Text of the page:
Weak pound spurs import spree among Irish Car buyers – Fexco

Irish car buyers more than doubled their spending on importing vehicles from the UK during the first half of 2017 compared with the same time in 2016, according to data released by the foreign exchange specialist FEXCO Corporate Payments.

The analysis, of 2,000 transactions made through FEXCO Corporate Payments, shows that by the end of June individual Irish car buyers had spent 134% more on importing used cars from the UK than they did in the first six months of 2016.

The number of people buying cars from the UK rose by a similar level, with FEXCO recording a 116% increase in the volume of cross-border car purchases.

The combination of the UK’s greater supply of used cars and sterling weakness means Irish motorists can get more for their money when buying cars in the UK. Rather than spending less, the FEXCO data reveals many are spending more – with the average transaction size increasing by a third (32%) from €9,133 in the first half of 2016 to €12,071 this year.

To give an example of the price differential, FEXCO researchers identified two comparable used cars currently for sale at garages in London and Dublin. A silver 2008 BMW 3 Series M Sport costs £9,995 (€11,318) in the UK according to the AA, while a similar model of the same age is being advertised in Dublin for €13,950.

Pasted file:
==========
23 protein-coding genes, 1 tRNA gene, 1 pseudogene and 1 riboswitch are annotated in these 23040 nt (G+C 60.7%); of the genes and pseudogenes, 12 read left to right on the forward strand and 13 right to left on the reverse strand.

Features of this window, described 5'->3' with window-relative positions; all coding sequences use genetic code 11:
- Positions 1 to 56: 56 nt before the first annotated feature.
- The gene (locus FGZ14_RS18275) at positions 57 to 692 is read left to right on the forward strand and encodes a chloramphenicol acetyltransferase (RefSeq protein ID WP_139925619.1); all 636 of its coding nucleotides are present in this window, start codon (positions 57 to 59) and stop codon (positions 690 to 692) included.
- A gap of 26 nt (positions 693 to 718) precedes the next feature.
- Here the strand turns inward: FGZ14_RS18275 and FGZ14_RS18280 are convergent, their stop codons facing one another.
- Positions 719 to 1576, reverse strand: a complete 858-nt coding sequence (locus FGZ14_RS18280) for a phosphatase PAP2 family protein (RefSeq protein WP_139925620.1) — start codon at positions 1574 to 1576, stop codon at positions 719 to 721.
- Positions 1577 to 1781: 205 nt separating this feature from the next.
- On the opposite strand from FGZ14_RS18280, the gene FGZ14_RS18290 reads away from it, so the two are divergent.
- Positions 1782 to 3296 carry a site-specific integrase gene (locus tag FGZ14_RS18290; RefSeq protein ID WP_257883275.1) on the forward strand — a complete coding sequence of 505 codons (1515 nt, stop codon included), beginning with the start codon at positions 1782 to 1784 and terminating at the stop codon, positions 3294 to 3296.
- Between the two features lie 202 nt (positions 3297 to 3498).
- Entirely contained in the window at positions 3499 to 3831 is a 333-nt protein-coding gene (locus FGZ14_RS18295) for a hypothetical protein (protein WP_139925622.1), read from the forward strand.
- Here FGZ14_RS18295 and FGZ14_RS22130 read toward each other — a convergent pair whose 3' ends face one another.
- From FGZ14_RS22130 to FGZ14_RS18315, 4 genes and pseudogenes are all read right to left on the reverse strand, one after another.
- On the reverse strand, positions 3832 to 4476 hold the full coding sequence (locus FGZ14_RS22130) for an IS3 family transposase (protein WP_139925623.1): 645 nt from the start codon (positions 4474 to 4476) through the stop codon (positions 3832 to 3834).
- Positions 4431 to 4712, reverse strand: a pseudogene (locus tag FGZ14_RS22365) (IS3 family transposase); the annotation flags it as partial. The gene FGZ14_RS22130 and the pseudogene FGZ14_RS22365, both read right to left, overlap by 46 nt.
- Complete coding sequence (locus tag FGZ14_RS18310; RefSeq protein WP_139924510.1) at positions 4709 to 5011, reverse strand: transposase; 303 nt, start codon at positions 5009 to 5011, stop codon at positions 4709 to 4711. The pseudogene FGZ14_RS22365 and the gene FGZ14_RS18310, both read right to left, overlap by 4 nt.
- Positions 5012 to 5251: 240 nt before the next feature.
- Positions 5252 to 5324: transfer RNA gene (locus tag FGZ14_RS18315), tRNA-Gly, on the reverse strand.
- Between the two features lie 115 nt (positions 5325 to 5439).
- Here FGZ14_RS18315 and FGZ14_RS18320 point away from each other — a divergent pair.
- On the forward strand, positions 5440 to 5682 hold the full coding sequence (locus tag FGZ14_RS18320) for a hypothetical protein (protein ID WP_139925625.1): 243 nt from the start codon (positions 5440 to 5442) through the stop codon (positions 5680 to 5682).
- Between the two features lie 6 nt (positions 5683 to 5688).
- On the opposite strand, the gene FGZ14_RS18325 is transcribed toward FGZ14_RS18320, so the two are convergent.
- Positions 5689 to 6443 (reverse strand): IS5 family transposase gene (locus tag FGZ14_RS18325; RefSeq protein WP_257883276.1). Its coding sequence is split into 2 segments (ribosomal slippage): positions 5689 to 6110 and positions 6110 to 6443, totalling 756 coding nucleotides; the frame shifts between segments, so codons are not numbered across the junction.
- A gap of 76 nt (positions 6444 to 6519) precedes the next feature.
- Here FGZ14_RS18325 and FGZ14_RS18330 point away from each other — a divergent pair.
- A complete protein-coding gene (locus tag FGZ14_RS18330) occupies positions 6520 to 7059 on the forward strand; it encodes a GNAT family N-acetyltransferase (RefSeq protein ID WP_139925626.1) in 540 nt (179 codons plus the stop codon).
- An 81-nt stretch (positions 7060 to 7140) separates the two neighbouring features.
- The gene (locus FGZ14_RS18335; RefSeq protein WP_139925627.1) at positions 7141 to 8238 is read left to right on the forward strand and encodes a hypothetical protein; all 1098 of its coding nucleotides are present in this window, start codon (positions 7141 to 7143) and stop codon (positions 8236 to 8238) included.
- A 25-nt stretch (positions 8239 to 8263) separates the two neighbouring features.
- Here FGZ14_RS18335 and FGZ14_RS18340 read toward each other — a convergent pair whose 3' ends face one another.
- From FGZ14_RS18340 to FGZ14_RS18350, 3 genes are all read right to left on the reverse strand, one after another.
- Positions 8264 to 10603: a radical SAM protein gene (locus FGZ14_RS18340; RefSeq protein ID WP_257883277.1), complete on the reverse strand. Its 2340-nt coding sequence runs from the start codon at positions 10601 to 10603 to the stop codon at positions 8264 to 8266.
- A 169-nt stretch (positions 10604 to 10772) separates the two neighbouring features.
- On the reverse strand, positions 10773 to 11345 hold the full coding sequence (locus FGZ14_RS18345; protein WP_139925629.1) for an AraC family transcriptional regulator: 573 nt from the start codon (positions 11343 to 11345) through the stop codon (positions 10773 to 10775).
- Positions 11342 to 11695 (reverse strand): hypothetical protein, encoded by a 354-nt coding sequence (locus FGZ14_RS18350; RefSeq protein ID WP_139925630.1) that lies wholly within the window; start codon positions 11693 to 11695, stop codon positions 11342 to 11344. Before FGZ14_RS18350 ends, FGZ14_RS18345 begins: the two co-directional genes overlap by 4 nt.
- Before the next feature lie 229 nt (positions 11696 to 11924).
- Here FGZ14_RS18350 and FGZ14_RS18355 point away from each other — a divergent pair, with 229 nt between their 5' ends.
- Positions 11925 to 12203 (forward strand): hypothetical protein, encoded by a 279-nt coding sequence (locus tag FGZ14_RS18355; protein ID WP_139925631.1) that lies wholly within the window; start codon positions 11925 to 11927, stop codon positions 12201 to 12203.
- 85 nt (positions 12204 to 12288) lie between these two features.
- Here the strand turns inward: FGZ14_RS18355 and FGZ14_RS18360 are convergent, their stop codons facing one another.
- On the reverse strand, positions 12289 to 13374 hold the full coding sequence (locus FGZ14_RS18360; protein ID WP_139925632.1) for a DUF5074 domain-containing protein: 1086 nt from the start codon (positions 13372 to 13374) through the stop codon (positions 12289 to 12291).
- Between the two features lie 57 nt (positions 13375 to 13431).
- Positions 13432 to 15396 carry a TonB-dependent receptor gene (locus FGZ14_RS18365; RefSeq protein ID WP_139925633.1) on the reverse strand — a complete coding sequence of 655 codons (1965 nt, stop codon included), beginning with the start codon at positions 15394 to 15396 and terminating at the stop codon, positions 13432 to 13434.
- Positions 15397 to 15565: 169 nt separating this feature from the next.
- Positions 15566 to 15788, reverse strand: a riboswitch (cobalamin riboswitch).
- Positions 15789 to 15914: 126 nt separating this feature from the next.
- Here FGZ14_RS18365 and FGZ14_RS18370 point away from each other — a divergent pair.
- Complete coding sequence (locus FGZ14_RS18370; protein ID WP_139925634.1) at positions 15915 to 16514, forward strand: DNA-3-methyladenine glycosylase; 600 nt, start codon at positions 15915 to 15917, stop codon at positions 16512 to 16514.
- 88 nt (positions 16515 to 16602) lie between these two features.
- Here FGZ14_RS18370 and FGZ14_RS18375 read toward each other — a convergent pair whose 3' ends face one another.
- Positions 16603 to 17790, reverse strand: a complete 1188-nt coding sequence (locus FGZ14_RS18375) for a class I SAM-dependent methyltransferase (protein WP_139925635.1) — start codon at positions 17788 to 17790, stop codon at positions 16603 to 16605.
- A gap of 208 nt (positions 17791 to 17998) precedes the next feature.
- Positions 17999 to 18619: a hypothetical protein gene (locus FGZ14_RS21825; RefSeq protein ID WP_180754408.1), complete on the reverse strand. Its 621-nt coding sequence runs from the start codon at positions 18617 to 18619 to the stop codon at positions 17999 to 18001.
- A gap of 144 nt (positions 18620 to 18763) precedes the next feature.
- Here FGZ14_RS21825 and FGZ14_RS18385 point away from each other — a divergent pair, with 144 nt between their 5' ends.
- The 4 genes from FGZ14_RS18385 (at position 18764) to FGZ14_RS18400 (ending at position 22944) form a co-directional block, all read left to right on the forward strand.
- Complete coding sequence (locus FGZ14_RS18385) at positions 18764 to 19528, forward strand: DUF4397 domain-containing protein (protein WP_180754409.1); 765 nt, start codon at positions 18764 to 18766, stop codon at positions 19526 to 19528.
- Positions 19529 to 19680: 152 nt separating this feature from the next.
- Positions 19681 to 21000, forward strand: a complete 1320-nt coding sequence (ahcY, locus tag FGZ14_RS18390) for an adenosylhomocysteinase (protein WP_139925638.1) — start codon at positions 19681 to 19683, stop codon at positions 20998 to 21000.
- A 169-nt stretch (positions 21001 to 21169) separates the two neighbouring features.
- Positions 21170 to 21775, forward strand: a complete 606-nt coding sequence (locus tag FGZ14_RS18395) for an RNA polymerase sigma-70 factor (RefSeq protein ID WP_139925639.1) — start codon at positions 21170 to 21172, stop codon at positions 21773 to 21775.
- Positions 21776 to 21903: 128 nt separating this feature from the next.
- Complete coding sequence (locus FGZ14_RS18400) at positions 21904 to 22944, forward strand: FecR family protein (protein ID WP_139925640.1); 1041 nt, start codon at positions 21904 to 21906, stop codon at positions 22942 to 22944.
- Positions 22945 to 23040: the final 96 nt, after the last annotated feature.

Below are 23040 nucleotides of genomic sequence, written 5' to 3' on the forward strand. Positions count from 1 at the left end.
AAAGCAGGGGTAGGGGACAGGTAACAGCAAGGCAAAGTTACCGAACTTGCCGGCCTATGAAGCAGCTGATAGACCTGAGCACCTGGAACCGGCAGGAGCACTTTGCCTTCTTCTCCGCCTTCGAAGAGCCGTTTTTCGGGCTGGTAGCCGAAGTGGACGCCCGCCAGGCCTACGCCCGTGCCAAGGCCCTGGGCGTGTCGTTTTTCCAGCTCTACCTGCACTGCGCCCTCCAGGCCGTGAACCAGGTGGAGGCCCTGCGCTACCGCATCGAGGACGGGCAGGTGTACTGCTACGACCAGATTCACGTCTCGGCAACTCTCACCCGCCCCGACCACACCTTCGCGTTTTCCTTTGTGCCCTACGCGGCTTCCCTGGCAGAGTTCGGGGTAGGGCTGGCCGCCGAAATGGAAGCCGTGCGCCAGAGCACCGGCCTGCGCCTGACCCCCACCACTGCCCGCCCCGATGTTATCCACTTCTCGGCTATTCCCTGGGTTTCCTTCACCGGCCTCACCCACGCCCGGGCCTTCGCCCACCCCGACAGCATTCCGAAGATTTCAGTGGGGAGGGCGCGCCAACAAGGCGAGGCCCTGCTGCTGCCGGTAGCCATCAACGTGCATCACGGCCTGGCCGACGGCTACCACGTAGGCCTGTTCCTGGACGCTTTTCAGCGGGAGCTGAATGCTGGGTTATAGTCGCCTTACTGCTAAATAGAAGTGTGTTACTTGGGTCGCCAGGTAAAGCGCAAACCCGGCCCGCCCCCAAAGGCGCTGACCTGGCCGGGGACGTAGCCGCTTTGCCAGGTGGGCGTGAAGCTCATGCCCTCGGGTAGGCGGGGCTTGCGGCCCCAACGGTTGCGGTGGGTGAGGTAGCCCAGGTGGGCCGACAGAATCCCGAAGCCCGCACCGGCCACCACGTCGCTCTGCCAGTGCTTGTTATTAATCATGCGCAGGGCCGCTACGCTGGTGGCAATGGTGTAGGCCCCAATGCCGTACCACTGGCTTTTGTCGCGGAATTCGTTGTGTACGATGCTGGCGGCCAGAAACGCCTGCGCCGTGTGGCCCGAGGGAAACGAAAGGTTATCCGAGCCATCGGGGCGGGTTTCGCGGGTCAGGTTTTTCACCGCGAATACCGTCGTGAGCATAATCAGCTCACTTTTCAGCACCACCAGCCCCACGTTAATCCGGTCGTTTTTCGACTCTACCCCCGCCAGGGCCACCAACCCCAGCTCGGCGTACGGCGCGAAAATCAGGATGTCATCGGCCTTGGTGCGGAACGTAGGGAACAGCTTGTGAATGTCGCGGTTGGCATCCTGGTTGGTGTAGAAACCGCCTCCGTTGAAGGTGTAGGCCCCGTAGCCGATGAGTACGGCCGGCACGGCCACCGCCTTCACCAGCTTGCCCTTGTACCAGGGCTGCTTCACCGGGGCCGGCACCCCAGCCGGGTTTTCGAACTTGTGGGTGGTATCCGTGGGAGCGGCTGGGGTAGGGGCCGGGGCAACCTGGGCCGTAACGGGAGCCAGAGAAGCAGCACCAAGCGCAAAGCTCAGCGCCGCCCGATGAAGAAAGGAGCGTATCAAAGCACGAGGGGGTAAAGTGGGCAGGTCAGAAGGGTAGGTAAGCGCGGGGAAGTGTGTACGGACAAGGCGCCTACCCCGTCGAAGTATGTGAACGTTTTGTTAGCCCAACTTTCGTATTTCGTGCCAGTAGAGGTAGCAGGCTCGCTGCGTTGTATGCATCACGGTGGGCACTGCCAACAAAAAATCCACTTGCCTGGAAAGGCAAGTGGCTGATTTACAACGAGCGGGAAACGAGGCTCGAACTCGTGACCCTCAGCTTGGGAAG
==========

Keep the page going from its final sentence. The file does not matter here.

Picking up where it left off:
FEXCO also recorded a surge in imports of UK cars by Irish car dealers and garages. In the first six months of 2017, they increased the number of import transactions by nearly a third (29%) and spent 25% more (in Euro terms) on importing cars from the UK compared to the same period in 2016.

The FEXCO data mirrors official statistics compiled by the Society of the Irish Motor Industry. In the first half of 2017 it registered 44,500 used cars imported from the UK, a 46% increase on the same period in 2016

The SIMI data also shows that in 2017 Ireland has imported an average of nearly 7,500 UK cars a month – 2,000 more than the average during the six months preceding the UK’s Brexit referendum.

Posted in Irish News, News